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Showing 1 - 10 of 11 results.

Rhubarb

Fertilizers, Hothouse Forcing, Harvesting, Handling, Storage, Pest Control

Aug 2004 | Article

Management Strategies for Dealing with Select Poisonous Plants in Oregon

Rangeland, pastures and hay fields throughout Oregon often contain poisonous plants that are potentially dangerous to cattle and other livestock.

Andy Hulting, Karin Neff | Sep 2019 | Publication

Incorporating Grains into a Whole Farm

How to properly incorporate grains into an entire farm. Includes suggestions for rotations on various types of farms.

Sep 2018 | Article

What’s Wrong With My Madrone?

This article briefly discusses the most prevalent madrone disease problems, then offers a broader perspective on the health of this southern Oregon native.

Max Bennett, Dave Shaw | Nov 2006 | Article

Greenhouse Tomato Production in Oregon

Tomatoes are the most commonly produced greenhouse vegetable crop. Although greenhouse promoters claim each plant can produce 30 or more pounds of marketable fruit per year, that level of production is only possible with very ...

Apr 2002 | Article

How hormones and growth regulators affect your plants

Plant hormones and growth regulators are chemicals that affect flowering, aging, root growth, distortion and killing of organs, prevention or promotion of stem elongation, color enhancement of fruit, prevention of leafing and/or leaf fall, and many other conditions.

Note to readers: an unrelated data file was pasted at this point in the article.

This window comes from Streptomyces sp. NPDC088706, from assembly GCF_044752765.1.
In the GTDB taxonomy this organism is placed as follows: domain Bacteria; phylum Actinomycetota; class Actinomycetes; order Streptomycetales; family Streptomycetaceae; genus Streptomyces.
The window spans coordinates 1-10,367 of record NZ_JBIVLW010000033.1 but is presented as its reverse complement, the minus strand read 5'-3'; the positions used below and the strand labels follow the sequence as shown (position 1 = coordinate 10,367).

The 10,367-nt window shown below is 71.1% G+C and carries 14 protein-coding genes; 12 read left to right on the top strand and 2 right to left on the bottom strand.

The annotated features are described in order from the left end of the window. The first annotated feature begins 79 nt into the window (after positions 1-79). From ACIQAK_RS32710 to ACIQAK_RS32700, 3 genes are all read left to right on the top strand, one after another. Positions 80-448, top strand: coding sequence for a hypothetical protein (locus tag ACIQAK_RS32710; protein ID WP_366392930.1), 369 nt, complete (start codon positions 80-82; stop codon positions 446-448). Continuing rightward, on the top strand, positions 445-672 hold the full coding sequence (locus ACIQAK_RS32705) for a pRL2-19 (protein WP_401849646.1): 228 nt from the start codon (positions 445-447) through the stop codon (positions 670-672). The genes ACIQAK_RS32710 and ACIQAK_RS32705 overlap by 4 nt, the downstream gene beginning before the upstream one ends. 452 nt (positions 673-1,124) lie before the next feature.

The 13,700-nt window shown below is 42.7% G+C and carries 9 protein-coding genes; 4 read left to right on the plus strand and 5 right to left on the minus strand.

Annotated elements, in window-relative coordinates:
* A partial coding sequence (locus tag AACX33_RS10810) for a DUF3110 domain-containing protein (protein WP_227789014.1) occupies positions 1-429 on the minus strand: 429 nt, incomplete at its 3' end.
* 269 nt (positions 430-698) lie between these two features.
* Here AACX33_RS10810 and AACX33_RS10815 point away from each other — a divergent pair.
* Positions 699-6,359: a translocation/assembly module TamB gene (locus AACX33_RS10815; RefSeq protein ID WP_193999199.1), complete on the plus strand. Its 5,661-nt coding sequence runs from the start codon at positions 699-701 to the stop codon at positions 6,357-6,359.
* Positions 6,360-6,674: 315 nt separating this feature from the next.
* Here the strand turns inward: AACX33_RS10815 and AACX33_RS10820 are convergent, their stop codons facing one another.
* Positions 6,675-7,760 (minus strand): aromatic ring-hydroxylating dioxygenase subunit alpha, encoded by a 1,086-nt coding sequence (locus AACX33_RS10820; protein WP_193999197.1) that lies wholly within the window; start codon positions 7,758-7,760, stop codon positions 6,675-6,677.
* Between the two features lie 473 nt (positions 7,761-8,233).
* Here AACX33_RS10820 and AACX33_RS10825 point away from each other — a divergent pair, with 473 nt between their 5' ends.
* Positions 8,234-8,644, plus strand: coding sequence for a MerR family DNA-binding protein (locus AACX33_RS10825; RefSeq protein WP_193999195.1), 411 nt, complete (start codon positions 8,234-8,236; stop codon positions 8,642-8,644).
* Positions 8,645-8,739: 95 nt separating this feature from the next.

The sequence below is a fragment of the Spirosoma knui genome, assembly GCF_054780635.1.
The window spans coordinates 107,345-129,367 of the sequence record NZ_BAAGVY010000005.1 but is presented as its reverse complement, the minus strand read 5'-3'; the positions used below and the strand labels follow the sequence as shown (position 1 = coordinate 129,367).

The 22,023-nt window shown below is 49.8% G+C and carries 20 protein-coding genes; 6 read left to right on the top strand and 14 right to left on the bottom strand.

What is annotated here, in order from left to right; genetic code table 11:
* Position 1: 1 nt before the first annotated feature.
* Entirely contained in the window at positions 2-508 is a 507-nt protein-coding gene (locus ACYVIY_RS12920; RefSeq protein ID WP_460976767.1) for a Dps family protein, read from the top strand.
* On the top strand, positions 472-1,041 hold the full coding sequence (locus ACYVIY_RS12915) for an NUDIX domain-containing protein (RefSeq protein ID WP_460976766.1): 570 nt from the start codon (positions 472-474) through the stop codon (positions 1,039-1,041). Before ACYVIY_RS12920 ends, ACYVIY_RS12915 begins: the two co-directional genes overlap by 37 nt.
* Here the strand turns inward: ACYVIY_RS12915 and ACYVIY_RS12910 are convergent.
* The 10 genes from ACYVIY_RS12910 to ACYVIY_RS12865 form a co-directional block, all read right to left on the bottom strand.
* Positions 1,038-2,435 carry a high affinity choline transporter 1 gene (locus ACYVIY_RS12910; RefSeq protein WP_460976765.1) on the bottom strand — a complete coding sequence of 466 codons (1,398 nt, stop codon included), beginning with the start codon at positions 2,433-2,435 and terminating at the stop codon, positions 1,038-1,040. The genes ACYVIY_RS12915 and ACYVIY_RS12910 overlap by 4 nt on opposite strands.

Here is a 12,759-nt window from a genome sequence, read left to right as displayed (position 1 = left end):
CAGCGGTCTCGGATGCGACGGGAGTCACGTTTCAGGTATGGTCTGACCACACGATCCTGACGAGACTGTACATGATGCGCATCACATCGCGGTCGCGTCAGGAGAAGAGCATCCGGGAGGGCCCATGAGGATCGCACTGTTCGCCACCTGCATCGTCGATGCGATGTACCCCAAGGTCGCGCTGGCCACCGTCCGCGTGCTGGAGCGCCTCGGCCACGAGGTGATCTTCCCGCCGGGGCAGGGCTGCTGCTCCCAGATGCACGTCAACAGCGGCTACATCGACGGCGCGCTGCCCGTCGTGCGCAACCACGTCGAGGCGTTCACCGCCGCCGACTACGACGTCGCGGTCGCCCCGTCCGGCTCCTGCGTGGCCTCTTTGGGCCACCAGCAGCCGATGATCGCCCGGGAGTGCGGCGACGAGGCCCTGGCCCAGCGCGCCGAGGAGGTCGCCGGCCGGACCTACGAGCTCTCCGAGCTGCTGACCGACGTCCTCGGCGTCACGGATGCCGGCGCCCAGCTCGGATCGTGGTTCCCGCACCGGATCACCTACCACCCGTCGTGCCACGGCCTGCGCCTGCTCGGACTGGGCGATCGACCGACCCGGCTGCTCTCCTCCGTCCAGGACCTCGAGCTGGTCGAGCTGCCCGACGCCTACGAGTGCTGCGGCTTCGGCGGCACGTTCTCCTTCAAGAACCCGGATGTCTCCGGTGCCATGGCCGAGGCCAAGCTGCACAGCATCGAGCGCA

Ann Marie VanDerZanden | Jul 2012 | Article

Avoiding poisonous plants in pasture and hay

How to identify, manage, and avoid poisonous plants in your pasture.

Shelby Filley | Apr 2012 | Article

Poison hemlock and Western waterhemlock: deadly plants that may be growing in your pasture

Poisonous plants are a major cause of economic loss to the livestock industry. Two poisonous plants common to Oregon are poison hemlock and Western water hemlock. Ingestion of either by humans or livestock typically results in death.

Scott Duggan | Jun 2018 | Article

Poison Hemlock (Conium maculatum) – Silage Will Not Reduce the Toxin

Poison hemlock is one of the most poisonous of plants. Silage making has been used to reduce the concentrations of toxins in a variety of crops. Poison hemlock alkaloids are found in different concentrations depending on ...

Cassie Bouska, Amy Peters | Jan 2006 | Article

How to Remove Poison Oak Plants and Treat a Rash

Poison oak plants contain a chemical that causes a severe rash. Learn how to spot a plant, safely remove, and clean your clothes, gear and skin afterward to prevent a rash.

Jun 2010 | Article